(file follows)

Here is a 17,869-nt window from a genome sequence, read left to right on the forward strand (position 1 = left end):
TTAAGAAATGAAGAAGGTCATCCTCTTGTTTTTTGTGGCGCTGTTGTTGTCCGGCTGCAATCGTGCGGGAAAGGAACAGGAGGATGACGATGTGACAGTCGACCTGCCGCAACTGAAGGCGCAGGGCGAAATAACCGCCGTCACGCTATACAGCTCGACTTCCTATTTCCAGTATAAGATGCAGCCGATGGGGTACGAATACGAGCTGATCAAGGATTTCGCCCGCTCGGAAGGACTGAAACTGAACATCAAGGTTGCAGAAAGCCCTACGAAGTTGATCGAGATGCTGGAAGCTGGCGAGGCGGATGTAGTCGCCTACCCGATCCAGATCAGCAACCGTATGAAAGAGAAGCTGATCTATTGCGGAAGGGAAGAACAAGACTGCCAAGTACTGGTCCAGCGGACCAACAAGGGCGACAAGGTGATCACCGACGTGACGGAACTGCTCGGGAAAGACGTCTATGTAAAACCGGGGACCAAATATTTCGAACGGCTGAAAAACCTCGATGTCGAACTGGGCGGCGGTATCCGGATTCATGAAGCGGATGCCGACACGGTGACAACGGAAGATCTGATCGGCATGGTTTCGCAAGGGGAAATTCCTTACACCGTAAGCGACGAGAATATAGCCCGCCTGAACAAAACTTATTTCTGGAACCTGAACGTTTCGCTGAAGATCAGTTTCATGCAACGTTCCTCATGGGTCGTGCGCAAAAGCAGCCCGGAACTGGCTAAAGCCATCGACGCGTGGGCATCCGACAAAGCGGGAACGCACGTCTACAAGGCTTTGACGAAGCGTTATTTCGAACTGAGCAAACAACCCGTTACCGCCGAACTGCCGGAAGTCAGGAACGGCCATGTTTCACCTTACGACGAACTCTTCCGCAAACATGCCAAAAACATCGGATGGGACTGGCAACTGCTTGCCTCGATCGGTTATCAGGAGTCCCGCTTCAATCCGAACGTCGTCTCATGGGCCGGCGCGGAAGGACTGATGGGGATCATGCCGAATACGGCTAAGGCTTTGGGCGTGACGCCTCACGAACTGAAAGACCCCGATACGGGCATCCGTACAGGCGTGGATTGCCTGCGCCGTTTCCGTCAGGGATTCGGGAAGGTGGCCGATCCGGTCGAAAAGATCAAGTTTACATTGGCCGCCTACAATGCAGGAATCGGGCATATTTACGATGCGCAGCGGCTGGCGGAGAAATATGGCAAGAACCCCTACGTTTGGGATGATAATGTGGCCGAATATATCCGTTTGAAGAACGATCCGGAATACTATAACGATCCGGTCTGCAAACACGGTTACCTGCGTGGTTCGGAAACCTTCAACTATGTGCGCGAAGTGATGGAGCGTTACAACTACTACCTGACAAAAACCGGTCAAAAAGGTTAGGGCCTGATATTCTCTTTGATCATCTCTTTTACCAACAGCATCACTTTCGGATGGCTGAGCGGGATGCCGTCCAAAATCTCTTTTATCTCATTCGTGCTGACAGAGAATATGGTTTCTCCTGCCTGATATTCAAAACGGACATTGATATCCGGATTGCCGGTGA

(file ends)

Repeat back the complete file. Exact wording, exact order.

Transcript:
Here is a 17,869-nt window from a genome sequence, read left to right on the forward strand (position 1 = left end):
TTAAGAAATGAAGAAGGTCATCCTCTTGTTTTTTGTGGCGCTGTTGTTGTCCGGCTGCAATCGTGCGGGAAAGGAACAGGAGGATGACGATGTGACAGTCGACCTGCCGCAACTGAAGGCGCAGGGCGAAATAACCGCCGTCACGCTATACAGCTCGACTTCCTATTTCCAGTATAAGATGCAGCCGATGGGGTACGAATACGAGCTGATCAAGGATTTCGCCCGCTCGGAAGGACTGAAACTGAACATCAAGGTTGCAGAAAGCCCTACGAAGTTGATCGAGATGCTGGAAGCTGGCGAGGCGGATGTAGTCGCCTACCCGATCCAGATCAGCAACCGTATGAAAGAGAAGCTGATCTATTGCGGAAGGGAAGAACAAGACTGCCAAGTACTGGTCCAGCGGACCAACAAGGGCGACAAGGTGATCACCGACGTGACGGAACTGCTCGGGAAAGACGTCTATGTAAAACCGGGGACCAAATATTTCGAACGGCTGAAAAACCTCGATGTCGAACTGGGCGGCGGTATCCGGATTCATGAAGCGGATGCCGACACGGTGACAACGGAAGATCTGATCGGCATGGTTTCGCAAGGGGAAATTCCTTACACCGTAAGCGACGAGAATATAGCCCGCCTGAACAAAACTTATTTCTGGAACCTGAACGTTTCGCTGAAGATCAGTTTCATGCAACGTTCCTCATGGGTCGTGCGCAAAAGCAGCCCGGAACTGGCTAAAGCCATCGACGCGTGGGCATCCGACAAAGCGGGAACGCACGTCTACAAGGCTTTGACGAAGCGTTATTTCGAACTGAGCAAACAACCCGTTACCGCCGAACTGCCGGAAGTCAGGAACGGCCATGTTTCACCTTACGACGAACTCTTCCGCAAACATGCCAAAAACATCGGATGGGACTGGCAACTGCTTGCCTCGATCGGTTATCAGGAGTCCCGCTTCAATCCGAACGTCGTCTCATGGGCCGGCGCGGAAGGACTGATGGGGATCATGCCGAATACGGCTAAGGCTTTGGGCGTGACGCCTCACGAACTGAAAGACCCCGATACGGGCATCCGTACAGGCGTGGATTGCCTGCGCCGTTTCCGTCAGGGATTCGGGAAGGTGGCCGATCCGGTCGAAAAGATCAAGTTTACATTGGCCGCCTACAATGCAGGAATCGGGCATATTTACGATGCGCAGCGGCTGGCGGAGAAATATGGCAAGAACCCCTACGTTTGGGATGATAATGTGGCCGAATATATCCGTTTGAAGAACGATCCGGAATACTATAACGATCCGGTCTGCAAACACGGTTACCTGCGTGGTTCGGAAACCTTCAACTATGTGCGCGAAGTGATGGAGCGTTACAACTACTACCTGACAAAAACCGGTCAAAAAGGTTAGGGCCTGATATTCTCTTTGATCATCTCTTTTACCAACAGCATCACTTTCGGATGGCTGAGCGGGATGCCGTCCAAAATCTCTTTTATCTCATTCGTGCTGACAGAGAATATGGTTTCTCCTGCCTGATATTCAAAACGGACATTGATATCCGGATTGCCGGTGA